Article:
Increasingly, children are taught the correct ways in which to express their feelings. In some schools they participate in group massage sessions, in which they must knead each other's shoulders and send their own positive `toxins' into the air to help the emotional wellbeing of those recalcitrant youngsters who don't want to be group-massaged, or whose parents have denied permission.

This approach permeates a whole new approach to teaching, in which children (especially in the early years) must actually not be taught at all. In fact, in policy circles, teachers are teachers no more: they are `practitioners'. In indoor PE, children are not to be taught how to do a roly-poly anymore; rather they are supposed to `experiment travelling in and through'. (At the school I visited, one teacher, a worried look flickering across her face, told me: `I'm not sure I was ever supposed to teach them how to do a roly-poly..')

To try to teach a child, via the tried and tested `talk and chalk' method that has successfully educated children for generations, is now considered to be wrong. It is too elitist and judgemental apparently.

In the school I visited, the early years teacher seemed to have lost confidence in her own ability to teach, following a negative Ofsted inspection. Her paperwork had been found wanting, and then she had been found actually teaching children as she saw fit.which is the greatest crime under today's inspection regime.

Teachers, like every other public sector worker under New Labour, now drown in paperwork. There is an incessant flood of forms that need filling. They are given `PPA' time, cutting out half a day's teaching, in order to help them cope with the forms and documents. In 2006, the Education and Inspections Act revolutionised the inspections system: it brought in a system where schools have to be prepared for an inspection at any moment (only two days' notice is given) and where schools are assessed on their own internal assessment systems.

It is now all about the paperwork. Like a Soviet Five-Year Plan, if it's down on paper, it happened - if it's not, it didn't. So this school was hauled up for a `culture of bullying' - not because it had a bullying problem (it didn't), but because it did not have a government-advised system of `playground angels' and `buddy benches' to deal with any potential bullying that might arise or have already arisen without the teachers noticing.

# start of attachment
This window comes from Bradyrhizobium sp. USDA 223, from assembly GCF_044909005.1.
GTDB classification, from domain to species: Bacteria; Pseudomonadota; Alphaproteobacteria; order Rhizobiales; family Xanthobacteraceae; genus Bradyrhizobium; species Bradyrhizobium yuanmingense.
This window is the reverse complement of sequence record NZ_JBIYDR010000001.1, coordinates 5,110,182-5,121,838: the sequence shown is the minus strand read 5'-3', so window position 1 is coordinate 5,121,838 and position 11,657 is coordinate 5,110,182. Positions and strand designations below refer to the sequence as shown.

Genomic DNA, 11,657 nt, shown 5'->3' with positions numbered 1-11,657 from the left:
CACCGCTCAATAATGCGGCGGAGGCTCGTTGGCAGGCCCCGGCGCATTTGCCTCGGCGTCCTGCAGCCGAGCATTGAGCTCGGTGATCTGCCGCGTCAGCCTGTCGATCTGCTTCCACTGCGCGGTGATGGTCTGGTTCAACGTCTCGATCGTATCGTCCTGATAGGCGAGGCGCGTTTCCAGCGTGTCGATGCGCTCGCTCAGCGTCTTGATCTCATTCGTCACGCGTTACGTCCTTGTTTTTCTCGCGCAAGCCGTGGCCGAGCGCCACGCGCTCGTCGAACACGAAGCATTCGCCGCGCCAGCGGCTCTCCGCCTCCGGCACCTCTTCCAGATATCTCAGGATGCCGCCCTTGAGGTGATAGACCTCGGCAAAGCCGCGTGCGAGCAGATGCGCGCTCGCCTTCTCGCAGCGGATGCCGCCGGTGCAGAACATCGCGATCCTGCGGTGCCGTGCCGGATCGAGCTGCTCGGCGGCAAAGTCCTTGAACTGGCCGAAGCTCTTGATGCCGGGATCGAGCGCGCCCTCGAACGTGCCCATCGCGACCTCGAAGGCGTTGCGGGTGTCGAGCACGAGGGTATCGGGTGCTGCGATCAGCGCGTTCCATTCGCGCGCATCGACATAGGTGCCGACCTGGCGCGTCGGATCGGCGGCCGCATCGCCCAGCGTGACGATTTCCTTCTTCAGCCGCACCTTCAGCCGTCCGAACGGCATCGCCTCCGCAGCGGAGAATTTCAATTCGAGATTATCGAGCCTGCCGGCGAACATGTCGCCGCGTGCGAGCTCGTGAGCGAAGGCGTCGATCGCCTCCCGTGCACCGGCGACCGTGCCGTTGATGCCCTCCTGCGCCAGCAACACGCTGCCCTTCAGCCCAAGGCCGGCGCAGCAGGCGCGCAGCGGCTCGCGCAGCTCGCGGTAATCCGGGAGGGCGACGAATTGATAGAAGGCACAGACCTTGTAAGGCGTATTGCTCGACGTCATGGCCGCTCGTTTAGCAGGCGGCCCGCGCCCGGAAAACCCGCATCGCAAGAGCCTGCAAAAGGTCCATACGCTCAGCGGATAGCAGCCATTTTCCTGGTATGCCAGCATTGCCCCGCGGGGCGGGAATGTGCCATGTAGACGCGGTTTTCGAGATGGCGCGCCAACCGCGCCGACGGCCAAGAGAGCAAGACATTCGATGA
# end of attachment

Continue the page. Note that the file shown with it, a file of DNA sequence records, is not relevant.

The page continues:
The sheer detail in which a child's education is now charted is breathtaking. As Helene Guldberg has shown elsewhere on spiked, under New Labour infants now have `69 early learning goals' (see A tick-box attitude to toddlers, by Helene Guldberg). In this school's classrooms, as in most others, there are now 44 goals in the teaching of literacy. One teacher tells me that striving to achieve such goals often detracts from fundamental lessons that teach children how actually to read. These days while they read, young children have to explain whether a particular character is `good' or `bad', and why they are good or bad. `Instead of concentrating on what really matters, they'll be given a target, something specific, that's disembodied from enjoying reading. It doesn't lead anywhere', the teacher told me. What New Labour seems to have done is to break down reading into a set of meaningless facets, effectively `quantifying the unquantifiable', as the teacher put it.